– George Bernard Shaw
Three generations men at stage: the 16-year old Joris, his grandfather and dr. Marcel G.M. Olde Rikkert. The professor brought his family with him to present a new image of growing old.
‘We have a nasty image of growing old in our minds’, says Olde Rikkert. He shows an old painting from 1615 that tells that after the age of fifty you don’t matter anymore and are slowly falling into your grave. ‘Away with that image’, he says. At the same time he presents a picture of his son Joris at the age of one, waggling with a glass beer. ‘The balancing game of aging’, Olde Rikkert calls that image.
Geriater Olde Rikkert is a professor of geriatry, principal lecturer and head of the department Geriatry at the UMC St Radboud in Nijmegen. Also he is Principal Investigator at het Nijmegen Centre for Evidence Based Practice (NCEBP), affiliated Principal Investigator at the Donders Institute for Brain, Cognition and Behaviour. Teacher clinical Geriatrie and director of the Alzheimer Centrum Nijmegen. Also he coaches his own parents of 92 en 89 in aging.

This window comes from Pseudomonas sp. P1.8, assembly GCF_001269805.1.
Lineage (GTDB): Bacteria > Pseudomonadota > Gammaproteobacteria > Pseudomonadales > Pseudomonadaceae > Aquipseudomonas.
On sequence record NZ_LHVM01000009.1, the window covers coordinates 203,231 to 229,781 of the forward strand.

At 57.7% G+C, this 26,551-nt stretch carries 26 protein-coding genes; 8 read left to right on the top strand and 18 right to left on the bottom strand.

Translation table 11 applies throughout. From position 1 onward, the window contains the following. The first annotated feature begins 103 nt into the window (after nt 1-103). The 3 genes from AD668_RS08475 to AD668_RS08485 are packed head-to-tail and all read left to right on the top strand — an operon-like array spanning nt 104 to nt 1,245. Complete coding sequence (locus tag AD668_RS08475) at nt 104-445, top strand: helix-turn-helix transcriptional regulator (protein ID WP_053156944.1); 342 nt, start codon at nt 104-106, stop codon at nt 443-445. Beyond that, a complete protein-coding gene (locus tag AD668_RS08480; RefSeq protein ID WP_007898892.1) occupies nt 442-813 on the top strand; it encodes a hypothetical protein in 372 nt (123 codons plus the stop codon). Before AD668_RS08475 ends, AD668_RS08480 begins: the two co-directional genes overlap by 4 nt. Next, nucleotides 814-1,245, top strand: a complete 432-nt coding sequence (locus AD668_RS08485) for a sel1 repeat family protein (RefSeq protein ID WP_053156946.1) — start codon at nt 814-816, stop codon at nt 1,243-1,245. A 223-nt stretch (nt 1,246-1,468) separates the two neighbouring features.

The professor asks his son what makes a sixteen year old happy. That is sports, gaming and music. ‘Playing is having fun, aging is not cool when you are sixteen.’
Till then his son has been balancing on a balancingboard all the time. Olde Rikkert tries it himself too, but he can’t hold his balance on that thing. That shows, he says, that I already have lost a part of my youth.
Middle aged people loose a part of their playing game and are the most unhappy generation. They work, take care of the children and have so much to do. Olde Rikkert is now talking about the U-band of Happiness. The middle age people are in the bend, children in the right corner and elderly at the left.
Proven fact: happiness declines at the age of 40-50. At the age of 60 it increases again. The point that Olde Rikkert is making is that you have to enjoy aging. If you can enjoy aging it improves your health.
Keeping elderly active has therefore become a part of his mission:, which he describes on his website.
A live blog by Karin Oost